I actually had a conversation about this with someone recently. Right now, the people who are going to be really successful in cryptocurrency investments fall into exactly two categories. The one hand are people who are really good, dispassionate, active traders who don’t let ideology influence them, they watch market movements, they have a sense of what’s going to happen, they know how to trade, they know how to use leverage, and they are professional. For those guys, this is a dream market in some ways, because those are the types of folks who can make money, whether it’s a good market or a bad market. The other type of people who I think are going to make money are people who are convinced about a single asset in Bitcoin and just accumulate and let it grow and have a very long-time horizon.

I think that people who are in between are either going to get wrecked or they’re going to be lucky, but if they don’t get wrecked, it’s almost entirely because they’re lucky. And that’s not to disparage any of these traders. I think a lot of the kids who are coming up now who have been successful in this market, even though it’s their first time out, just have the emergent pedigree of good traders who could go in a different world and work for a different type of firm.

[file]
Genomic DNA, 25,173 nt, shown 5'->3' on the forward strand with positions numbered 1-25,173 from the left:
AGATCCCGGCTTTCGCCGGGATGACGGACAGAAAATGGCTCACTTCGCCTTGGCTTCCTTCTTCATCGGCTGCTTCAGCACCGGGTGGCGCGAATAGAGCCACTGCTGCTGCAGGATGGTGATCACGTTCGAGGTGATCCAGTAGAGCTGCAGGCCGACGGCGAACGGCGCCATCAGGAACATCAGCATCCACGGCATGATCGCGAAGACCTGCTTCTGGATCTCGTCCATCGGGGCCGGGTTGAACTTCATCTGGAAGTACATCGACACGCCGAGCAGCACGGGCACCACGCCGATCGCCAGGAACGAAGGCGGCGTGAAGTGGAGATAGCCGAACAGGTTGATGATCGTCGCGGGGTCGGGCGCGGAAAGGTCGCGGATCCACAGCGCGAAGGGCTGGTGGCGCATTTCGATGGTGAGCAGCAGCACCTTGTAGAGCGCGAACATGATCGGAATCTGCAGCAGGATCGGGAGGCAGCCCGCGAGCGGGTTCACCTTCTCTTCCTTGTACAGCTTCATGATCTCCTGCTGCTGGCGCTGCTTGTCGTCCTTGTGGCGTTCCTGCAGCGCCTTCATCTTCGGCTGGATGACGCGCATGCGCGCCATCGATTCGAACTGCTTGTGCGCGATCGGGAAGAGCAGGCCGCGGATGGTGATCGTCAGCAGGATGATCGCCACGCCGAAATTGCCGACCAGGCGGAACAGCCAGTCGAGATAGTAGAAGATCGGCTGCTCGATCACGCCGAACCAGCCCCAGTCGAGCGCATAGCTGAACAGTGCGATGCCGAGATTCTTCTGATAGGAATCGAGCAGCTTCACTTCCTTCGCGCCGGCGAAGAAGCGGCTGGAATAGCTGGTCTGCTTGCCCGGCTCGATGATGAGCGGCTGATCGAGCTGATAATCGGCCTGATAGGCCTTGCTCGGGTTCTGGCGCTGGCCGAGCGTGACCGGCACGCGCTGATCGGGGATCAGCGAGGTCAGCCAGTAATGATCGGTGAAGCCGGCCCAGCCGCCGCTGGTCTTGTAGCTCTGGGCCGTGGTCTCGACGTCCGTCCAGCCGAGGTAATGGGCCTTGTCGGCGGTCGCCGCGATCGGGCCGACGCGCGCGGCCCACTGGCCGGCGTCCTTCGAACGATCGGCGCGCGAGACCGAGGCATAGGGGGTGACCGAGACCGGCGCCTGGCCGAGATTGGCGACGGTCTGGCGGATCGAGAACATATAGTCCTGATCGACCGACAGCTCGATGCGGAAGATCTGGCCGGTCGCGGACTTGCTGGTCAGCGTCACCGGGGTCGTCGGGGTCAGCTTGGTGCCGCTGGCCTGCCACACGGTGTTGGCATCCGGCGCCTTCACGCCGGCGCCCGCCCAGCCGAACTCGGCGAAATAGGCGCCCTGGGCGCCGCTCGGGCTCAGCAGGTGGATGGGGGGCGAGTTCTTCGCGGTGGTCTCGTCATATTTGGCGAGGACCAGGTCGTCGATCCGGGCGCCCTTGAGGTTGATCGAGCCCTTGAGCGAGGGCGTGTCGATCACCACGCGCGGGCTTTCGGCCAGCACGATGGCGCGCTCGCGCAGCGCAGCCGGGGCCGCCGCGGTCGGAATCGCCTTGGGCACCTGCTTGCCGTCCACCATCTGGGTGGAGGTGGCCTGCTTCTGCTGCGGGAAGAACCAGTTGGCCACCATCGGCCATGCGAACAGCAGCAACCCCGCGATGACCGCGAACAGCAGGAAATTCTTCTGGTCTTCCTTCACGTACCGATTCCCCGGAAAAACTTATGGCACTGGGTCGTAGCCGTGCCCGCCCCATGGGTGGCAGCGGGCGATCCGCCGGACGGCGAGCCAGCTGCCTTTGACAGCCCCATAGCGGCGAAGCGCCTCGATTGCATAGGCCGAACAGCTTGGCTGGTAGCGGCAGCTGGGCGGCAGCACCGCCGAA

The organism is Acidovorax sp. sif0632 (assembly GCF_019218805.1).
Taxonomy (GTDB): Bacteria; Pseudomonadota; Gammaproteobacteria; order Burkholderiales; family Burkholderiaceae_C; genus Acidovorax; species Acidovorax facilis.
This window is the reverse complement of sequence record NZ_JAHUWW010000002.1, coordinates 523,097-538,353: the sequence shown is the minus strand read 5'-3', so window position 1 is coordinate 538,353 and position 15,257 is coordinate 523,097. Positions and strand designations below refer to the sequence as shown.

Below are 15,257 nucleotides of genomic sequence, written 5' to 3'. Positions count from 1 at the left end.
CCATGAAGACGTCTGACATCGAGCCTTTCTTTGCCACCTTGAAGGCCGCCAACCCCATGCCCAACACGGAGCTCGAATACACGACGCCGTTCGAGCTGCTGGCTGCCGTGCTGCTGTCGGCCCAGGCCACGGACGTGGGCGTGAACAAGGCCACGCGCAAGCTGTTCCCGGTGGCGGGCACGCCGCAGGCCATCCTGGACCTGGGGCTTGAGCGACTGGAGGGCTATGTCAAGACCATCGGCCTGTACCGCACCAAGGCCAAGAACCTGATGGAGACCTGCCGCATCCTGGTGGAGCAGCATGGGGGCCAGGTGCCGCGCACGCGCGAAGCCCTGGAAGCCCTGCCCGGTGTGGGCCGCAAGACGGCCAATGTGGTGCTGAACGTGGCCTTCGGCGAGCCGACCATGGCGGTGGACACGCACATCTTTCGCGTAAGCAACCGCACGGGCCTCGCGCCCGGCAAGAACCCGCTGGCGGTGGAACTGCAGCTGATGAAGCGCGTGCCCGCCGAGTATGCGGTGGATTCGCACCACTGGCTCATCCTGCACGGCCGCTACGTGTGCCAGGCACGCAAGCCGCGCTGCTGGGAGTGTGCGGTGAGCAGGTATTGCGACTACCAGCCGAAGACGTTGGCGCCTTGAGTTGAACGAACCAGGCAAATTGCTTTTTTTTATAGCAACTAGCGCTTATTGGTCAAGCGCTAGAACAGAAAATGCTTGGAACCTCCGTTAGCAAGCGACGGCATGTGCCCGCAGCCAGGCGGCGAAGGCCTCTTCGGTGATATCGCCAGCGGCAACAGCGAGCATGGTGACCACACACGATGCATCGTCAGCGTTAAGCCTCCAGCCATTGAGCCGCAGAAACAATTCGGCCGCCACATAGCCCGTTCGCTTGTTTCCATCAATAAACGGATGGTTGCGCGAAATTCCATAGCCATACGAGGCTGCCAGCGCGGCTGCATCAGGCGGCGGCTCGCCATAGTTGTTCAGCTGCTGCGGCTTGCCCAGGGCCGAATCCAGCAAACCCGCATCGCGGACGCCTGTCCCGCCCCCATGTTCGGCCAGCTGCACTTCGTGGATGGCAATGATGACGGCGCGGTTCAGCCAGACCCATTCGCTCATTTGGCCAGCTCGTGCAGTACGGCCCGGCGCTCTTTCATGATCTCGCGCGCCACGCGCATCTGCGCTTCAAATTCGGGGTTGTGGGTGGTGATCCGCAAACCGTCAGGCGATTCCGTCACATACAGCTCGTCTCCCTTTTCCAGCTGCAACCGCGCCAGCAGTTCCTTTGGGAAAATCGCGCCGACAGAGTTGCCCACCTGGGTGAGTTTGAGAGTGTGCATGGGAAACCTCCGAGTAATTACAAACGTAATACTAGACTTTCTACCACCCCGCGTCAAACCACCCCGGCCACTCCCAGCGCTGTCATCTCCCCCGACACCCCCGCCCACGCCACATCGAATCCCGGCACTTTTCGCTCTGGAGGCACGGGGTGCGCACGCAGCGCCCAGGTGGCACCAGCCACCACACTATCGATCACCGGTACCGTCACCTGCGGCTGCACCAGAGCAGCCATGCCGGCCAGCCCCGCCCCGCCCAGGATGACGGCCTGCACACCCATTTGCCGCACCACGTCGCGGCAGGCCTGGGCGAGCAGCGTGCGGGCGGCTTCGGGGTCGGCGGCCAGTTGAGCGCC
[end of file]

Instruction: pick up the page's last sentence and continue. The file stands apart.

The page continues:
I am not that. It’s a different way of looking at things and frankly it requires agnosticism to the fundamental value in the long-term of these assets to trade it well in the short term because you can’t really have a perspective on something like XRP, EOS or whatever, except in so far as what you think it’s going to do next and how you can make money from that. That’s very different from someone who’s looking at the world in terms of big patterns. So, I can’t really escape my big patternicity and my fundamental investing nature. For me, to the extent that I put assets in this space, it’s going to be largely on the basis of the core fundamental belief that I have, which is that Bitcoin is going to continue to grow and develop.